Croatia: With EU membership big companies entering Croatian electricity market brings power market prices13. May 2013. / SEE Energy News
Cratia state power utility company HEP’s monopoly position on domestic electricity trade market can be endangered with Croatia EU accession. The first step in this direction can be the news that T-Croatia Telekom, the biggest telecommunication operator in Croatia, will include electricity trade in a list of its registered activities.
Assumption is that HT will offer to its consumers electricity supply with some more affordable conditions than HEP does. s
If some bigger energy companies decide to launch a business on Croatian market, competitiveness can be increased and prices can be decreased. There has been no consensus for if that will happen and how big this fall can be so far. Mladen Zeljko, Director of Production and Energy Transformation Sector in Energy Institute Hrvoje Pozar, thinks that bigger influence of new distributers on the market is not realistic to expect.
-Tradition, buyers’ confidence and inertia works for HEP. Consumers are not fans of changes, especially in activities like electricity supply where safeness is very important. Citizens need to have big stimulation for change and this is hard to expect considering current electricity prices in Croatia. Electricity price for households will be one in the lowest in EU so it is not logical that someone will sell electricity at lower than current prices. Some company can offer damp prices from time to time in order to attract a part of market, but I cannot se price decrease in long terms- Zeljko says.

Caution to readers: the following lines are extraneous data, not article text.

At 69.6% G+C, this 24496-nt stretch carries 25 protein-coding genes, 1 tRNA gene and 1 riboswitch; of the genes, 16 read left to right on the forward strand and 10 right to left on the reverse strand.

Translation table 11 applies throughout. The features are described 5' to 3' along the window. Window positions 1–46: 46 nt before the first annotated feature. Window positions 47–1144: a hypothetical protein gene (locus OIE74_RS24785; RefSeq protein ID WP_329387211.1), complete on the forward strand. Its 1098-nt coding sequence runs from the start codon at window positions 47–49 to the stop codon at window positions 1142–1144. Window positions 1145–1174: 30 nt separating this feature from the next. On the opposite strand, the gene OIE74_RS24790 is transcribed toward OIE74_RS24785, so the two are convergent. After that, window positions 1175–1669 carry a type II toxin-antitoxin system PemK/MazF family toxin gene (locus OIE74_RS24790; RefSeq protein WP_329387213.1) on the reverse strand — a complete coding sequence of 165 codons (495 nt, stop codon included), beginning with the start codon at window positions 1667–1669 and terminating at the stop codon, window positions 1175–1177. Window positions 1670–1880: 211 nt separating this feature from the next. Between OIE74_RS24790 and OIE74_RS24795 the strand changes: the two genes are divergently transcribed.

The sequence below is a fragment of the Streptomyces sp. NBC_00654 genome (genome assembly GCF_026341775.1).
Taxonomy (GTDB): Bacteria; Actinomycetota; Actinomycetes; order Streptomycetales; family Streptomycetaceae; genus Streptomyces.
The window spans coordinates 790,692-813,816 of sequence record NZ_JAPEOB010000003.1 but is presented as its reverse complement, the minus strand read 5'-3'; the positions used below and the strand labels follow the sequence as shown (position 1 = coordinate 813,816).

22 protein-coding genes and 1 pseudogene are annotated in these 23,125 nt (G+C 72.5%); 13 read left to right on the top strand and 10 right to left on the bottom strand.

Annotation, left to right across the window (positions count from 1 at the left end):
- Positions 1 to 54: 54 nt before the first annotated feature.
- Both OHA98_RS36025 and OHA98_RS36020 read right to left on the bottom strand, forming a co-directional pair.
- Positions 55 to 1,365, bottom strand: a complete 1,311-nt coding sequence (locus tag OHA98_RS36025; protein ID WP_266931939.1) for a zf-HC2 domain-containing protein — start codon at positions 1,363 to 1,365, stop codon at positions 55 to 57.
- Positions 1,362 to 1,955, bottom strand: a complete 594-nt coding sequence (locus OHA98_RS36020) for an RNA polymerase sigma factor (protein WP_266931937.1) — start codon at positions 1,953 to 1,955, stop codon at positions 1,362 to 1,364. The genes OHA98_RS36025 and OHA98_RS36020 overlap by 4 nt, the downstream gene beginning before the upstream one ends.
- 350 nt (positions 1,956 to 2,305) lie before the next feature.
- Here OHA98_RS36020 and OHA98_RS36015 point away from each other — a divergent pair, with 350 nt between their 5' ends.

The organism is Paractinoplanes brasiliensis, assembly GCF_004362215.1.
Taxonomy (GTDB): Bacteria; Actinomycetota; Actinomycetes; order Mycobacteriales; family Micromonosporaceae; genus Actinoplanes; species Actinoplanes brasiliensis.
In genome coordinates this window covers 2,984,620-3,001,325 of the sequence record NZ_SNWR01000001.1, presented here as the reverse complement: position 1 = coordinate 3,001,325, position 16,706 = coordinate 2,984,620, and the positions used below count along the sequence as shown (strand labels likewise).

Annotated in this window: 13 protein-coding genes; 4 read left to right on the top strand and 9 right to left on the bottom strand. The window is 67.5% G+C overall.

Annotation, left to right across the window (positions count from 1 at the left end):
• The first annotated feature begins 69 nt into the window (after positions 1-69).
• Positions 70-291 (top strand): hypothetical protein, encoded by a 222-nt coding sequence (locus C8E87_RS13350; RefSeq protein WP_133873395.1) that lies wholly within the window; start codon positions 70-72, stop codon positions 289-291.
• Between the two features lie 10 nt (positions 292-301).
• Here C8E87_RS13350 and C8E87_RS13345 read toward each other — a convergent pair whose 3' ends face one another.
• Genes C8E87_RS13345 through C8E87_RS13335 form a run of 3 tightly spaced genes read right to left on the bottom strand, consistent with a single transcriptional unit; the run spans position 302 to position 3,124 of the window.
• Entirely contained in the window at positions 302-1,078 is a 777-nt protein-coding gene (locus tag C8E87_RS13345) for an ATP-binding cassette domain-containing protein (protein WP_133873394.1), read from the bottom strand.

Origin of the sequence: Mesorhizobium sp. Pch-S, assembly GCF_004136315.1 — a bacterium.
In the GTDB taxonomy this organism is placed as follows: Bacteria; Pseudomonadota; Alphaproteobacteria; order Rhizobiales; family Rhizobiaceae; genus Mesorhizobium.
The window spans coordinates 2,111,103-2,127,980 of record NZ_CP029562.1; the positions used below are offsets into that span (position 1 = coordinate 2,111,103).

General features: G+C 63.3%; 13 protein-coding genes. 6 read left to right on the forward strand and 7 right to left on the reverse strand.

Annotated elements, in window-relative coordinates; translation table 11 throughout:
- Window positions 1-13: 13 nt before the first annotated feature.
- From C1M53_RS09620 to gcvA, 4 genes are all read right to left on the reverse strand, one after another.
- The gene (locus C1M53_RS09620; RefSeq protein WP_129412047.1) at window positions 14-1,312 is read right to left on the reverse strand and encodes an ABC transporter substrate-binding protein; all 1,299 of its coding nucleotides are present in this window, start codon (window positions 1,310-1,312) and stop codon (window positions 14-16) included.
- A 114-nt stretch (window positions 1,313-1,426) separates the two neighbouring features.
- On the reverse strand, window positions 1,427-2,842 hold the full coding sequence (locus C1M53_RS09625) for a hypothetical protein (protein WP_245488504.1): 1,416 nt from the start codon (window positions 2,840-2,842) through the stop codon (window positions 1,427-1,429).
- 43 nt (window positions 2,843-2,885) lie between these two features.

Liberalized electricity market exists in Croatia since 2008, but it didn’t come into force in a right way.
HEP’s competitors have occurred only in electricity supply to industrial consumers’ aspects. The final thing in electricity market liberalization shall be directing separation of HEP’s transmission and distribution network which needs to be available to all market actors and under same conditions.
Some of alternative electricity suppliers can turn to household electricity supply and that can bring to price decrease, electricity market liberalization effects in EU countries brought to price decrease for households so the same can be expected in Croatia. For example, cross-selling phenomenon can be expected and electricity supply will be only one of the favors that households will buy from all suppliers so it will be combined with heating energy, gas and telecommunication services’ supply.
Electricity price in these “packet-arrangements” can be little lower so experts warn that only energy price increase can be expected in long terms. There are several reasons for such assumptions from the bigger and bigger global needs over decrease of fossil energy up to increase of renewable sources energy participation- whose price is higher.
Source; Serbia Energy See desk
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